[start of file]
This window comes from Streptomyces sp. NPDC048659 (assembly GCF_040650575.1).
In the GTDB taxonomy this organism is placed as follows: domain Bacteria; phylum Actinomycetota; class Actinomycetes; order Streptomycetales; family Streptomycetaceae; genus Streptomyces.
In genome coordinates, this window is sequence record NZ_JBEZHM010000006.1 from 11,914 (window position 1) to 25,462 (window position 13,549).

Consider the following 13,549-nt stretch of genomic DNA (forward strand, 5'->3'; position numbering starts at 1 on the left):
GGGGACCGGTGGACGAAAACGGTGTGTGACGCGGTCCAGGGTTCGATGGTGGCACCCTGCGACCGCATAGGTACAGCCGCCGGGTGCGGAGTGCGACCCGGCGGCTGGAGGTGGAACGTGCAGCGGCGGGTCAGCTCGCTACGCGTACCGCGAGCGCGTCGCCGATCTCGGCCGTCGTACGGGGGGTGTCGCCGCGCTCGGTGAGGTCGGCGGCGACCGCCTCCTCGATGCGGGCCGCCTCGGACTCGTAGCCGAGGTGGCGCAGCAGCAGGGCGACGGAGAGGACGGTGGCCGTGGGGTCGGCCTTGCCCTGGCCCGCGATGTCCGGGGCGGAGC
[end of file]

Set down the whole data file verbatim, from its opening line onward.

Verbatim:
This window comes from Streptomyces sp. NPDC048659 (assembly GCF_040650575.1).
In the GTDB taxonomy this organism is placed as follows: domain Bacteria; phylum Actinomycetota; class Actinomycetes; order Streptomycetales; family Streptomycetaceae; genus Streptomyces.
In genome coordinates, this window is sequence record NZ_JBEZHM010000006.1 from 11,914 (window position 1) to 25,462 (window position 13,549).

Consider the following 13,549-nt stretch of genomic DNA (forward strand, 5'->3'; position numbering starts at 1 on the left):
GGGGACCGGTGGACGAAAACGGTGTGTGACGCGGTCCAGGGTTCGATGGTGGCACCCTGCGACCGCATAGGTACAGCCGCCGGGTGCGGAGTGCGACCCGGCGGCTGGAGGTGGAACGTGCAGCGGCGGGTCAGCTCGCTACGCGTACCGCGAGCGCGTCGCCGATCTCGGCCGTCGTACGGGGGGTGTCGCCGCGCTCGGTGAGGTCGGCGGCGACCGCCTCCTCGATGCGGGCCGCCTCGGACTCGTAGCCGAGGTGGCGCAGCAGCAGGGCGACGGAGAGGACGGTGGCCGTGGGGTCGGCCTTGCCCTGGCCCGCGATGTCCGGGGCGGAGC